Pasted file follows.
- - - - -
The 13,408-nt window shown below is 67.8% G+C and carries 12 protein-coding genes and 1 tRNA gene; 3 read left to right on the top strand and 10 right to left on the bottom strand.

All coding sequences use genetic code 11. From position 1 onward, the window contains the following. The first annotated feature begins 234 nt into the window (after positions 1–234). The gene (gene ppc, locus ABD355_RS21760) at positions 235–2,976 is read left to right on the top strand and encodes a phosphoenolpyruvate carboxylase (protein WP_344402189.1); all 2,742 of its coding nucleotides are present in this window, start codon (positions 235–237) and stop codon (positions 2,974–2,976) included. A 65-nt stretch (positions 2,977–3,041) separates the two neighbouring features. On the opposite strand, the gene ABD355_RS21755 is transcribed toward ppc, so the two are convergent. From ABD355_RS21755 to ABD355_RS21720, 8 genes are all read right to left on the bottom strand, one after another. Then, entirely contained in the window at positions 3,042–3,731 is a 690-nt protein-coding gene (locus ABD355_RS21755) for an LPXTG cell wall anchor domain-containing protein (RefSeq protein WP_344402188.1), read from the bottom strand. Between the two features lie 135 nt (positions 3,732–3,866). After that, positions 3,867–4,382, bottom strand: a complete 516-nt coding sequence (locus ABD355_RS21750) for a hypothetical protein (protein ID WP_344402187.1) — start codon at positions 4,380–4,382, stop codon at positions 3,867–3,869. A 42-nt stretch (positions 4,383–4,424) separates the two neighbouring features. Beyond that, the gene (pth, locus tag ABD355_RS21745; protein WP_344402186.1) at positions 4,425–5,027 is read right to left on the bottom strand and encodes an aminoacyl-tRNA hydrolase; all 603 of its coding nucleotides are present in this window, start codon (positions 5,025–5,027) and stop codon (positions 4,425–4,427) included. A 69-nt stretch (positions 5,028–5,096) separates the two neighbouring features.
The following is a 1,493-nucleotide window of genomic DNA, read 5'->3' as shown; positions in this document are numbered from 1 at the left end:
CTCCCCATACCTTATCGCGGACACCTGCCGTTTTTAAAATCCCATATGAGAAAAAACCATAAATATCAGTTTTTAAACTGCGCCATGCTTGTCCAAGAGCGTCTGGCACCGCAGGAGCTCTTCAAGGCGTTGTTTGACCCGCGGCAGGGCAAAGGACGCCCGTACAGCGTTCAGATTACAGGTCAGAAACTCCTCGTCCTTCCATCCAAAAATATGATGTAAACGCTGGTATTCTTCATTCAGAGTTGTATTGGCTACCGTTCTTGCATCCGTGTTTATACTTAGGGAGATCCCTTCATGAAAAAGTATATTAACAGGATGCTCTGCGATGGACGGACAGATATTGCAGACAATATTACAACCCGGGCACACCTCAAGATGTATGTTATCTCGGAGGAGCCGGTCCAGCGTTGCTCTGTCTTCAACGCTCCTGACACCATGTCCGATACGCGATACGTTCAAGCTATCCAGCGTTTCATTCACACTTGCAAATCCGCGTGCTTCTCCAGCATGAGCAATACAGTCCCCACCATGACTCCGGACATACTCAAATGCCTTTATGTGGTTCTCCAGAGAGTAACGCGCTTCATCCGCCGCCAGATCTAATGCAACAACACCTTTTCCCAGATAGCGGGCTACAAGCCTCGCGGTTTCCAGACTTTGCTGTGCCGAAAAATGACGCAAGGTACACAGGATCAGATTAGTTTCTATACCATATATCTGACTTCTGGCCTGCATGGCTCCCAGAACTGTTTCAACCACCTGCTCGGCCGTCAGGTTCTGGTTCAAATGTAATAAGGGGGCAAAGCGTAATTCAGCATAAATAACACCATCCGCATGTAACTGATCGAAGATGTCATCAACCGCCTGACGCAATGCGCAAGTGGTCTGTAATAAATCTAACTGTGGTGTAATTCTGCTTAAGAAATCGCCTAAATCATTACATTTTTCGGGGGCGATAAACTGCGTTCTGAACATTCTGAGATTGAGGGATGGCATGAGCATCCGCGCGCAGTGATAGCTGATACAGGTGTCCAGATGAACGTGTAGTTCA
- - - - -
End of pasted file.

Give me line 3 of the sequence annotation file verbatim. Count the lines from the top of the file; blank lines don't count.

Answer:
The following is a 1,493-nucleotide window of genomic DNA, read 5'->3' as shown; positions in this document are numbered from 1 at the left end: